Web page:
Dear Friends of "Dial Daily Bread,"
A wise writer has said that God knows every thought, purpose, plan, and motive. "The books of heaven record the sins that would have been committed had there been opportunity."
So, do the books of heaven record sins that do not in fact exist deep down in our hearts? If so, God is terribly unfair, "imputing" to the world "trespasses" of which they are not guilty, the opposite of what Paul says He does. (2 Corinthians 5:19 states that God does not impute the world's trespasses to them. There is no need for Him to do so; they are already lodged in human hearts.) There is abundant forgiveness and heart-cleansing with Jesus the Savior, but He cannot "cleanse us from all unrighteousness" unless we "confess" it with understanding and repent of it (1 John 1:9).
Those sins "that would have been committed had there been opportunity" represent our unrealized guilt. Other people have committed them, and we have been thankful that we have not been pressured sufficiently by temptation to do them ourselves; but as Luther wisely says, we are all made of the same dough, "alike." It follows that corporate repentance is repenting of such sins that we would have committed had we had the opportunity, that is, been sufficiently tempted.
John Wesley said of a drunk lying in the gutter, "There but for the grace of Christ am I." Suppose we had been born on the "wrong side" of the railroad tracks, had a prostitute for a mother and an alcoholic for a father, and had never been inside a church or heard a sermon; what could we be today? How can we truly help another soul unless we sense this corporate relationship that we sustain with Him?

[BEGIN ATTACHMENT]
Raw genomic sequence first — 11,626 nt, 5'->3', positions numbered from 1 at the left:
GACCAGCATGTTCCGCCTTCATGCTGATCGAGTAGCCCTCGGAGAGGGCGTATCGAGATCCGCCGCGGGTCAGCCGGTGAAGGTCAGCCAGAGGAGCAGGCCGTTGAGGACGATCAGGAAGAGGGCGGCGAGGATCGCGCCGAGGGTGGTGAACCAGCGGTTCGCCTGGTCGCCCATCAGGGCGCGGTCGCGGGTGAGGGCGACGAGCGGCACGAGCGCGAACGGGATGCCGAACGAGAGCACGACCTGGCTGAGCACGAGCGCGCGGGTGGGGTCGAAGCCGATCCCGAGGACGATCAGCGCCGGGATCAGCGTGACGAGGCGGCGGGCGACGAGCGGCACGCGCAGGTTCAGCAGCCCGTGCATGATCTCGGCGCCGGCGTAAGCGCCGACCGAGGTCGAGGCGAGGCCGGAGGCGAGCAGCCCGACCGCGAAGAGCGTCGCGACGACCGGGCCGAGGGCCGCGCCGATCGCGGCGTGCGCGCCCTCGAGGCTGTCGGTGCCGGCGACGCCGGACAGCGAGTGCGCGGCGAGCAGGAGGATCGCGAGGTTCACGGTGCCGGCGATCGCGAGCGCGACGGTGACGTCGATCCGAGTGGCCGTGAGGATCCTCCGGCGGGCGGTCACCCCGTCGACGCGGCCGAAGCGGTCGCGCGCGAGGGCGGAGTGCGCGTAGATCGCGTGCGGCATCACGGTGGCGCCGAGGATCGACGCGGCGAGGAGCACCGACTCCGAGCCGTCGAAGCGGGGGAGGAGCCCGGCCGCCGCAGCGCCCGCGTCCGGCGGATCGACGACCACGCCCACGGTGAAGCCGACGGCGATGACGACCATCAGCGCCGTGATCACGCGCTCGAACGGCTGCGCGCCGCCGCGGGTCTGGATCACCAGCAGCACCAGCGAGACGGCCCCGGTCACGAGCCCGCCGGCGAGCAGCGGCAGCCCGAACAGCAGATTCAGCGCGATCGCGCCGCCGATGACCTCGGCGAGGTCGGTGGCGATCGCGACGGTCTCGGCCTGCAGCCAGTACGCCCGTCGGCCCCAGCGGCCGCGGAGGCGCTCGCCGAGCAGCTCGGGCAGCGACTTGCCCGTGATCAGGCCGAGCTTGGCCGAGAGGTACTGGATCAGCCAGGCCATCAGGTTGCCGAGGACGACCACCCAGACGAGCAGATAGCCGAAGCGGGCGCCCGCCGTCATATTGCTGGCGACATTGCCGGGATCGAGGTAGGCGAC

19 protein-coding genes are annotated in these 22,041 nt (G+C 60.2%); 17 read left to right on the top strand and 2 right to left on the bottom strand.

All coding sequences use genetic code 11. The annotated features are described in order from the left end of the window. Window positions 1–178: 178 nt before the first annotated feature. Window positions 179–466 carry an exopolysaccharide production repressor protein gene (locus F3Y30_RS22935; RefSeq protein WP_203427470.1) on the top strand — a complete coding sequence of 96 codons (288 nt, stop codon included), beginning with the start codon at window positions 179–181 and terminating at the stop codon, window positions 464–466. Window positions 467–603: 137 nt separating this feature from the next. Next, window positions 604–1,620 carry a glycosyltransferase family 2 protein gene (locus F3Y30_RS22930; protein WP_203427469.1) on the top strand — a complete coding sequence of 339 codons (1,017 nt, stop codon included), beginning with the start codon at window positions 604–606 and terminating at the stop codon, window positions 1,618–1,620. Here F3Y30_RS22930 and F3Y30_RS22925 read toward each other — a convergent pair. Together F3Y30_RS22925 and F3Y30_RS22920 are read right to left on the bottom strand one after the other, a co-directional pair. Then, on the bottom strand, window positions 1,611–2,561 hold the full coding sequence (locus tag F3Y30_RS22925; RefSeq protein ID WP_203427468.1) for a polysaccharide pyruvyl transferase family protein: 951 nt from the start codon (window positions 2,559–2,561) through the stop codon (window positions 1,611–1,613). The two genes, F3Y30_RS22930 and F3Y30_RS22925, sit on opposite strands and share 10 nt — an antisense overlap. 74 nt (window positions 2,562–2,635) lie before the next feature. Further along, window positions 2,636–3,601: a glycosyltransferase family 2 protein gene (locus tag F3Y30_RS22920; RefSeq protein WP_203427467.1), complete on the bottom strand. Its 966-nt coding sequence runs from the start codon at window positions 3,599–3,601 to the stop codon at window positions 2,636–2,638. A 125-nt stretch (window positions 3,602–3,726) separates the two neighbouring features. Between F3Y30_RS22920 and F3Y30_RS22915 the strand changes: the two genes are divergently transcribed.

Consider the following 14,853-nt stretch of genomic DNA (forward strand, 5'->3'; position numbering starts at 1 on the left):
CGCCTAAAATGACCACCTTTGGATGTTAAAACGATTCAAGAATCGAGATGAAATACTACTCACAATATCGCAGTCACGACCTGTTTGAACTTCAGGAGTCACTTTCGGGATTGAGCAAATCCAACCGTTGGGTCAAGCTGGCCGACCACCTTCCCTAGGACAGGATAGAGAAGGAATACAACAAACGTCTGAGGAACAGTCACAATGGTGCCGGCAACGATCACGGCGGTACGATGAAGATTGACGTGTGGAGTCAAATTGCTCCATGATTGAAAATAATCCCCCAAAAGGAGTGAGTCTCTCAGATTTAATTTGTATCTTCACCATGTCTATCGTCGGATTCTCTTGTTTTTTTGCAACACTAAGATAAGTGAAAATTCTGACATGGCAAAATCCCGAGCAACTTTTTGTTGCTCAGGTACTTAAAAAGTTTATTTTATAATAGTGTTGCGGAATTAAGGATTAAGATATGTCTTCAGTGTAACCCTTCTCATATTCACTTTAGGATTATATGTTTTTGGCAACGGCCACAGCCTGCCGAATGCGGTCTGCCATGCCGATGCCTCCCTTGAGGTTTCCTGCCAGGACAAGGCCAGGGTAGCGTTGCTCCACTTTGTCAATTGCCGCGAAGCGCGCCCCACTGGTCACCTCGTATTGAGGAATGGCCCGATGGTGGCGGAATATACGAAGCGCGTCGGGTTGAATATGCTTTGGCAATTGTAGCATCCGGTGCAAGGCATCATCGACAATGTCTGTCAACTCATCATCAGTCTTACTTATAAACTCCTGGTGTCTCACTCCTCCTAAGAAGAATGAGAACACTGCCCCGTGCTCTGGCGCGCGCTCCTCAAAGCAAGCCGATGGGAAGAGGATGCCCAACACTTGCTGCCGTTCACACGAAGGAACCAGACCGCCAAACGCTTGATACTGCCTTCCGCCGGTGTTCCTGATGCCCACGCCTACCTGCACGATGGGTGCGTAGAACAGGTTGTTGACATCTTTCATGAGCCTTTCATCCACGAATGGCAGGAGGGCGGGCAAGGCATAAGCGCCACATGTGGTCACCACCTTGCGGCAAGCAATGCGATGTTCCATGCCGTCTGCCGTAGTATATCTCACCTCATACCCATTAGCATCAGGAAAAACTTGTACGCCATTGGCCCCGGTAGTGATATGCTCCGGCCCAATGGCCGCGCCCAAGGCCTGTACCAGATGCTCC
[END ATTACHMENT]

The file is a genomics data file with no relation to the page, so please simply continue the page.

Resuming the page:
When the church learns to appreciate what this is, Christ's love will course through its veins and transform it into the most effective soul-winning "body" history has ever seen. This is because such repentance alone can enable one to love his neighbor as himself, not in the sense of excusing or diminishing his sin in that we know we could be as guilty as he, but because such repentance includes an effective cleansing from the defilement of the sin itself.
Such love for one's neighbor goes far beyond a sentimental sympathy; it becomes an effective cooperation with Christ in reaching the heart with redemptive power. The Head at last finds members of the body prepared to be His effective agents.
--Robert J. Wieland
From: A Thought Paper on Corporate Repentance.
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